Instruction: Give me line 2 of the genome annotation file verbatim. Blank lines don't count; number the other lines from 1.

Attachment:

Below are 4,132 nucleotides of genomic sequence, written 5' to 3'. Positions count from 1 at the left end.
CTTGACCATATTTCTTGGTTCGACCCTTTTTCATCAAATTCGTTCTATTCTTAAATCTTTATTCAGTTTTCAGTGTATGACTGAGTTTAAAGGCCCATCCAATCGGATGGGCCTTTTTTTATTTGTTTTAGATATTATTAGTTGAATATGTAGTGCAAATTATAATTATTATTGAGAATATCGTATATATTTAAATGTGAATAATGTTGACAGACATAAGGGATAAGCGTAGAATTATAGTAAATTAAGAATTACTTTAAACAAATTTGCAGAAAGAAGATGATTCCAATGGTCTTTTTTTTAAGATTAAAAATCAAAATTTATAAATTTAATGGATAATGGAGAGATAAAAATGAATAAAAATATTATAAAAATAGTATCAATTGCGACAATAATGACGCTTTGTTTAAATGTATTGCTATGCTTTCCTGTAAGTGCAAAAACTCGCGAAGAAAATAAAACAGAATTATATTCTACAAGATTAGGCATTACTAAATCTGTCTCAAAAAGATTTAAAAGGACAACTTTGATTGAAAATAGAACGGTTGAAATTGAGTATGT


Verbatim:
CTTGACCATATTTCTTGGTTCGACCCTTTTTCATCAAATTCGTTCTATTCTTAAATCTTTATTCAGTTTTCAGTGTATGACTGAGTTTAAAGGCCCATCCAATCGGATGGGCCTTTTTTTATTTGTTTTAGATATTATTAGTTGAATATGTAGTGCAAATTATAATTATTATTGAGAATATCGTATATATTTAAATGTGAATAATGTTGACAGACATAAGGGATAAGCGTAGAATTATAGTAAATTAAGAATTACTTTAAACAAATTTGCAGAAAGAAGATGATTCCAATGGTCTTTTTTTTAAGATTAAAAATCAAAATTTATAAATTTAATGGATAATGGAGAGATAAAAATGAATAAAAATATTATAAAAATAGTATCAATTGCGACAATAATGACGCTTTGTTTAAATGTATTGCTATGCTTTCCTGTAAGTGCAAAAACTCGCGAAGAAAATAAAACAGAATTATATTCTACAAGATTAGGCATTACTAAATCTGTCTCAAAAAGATTTAAAAGGACAACTTTGATTGAAAATAGAACGGTTGAAATTGAGTATGT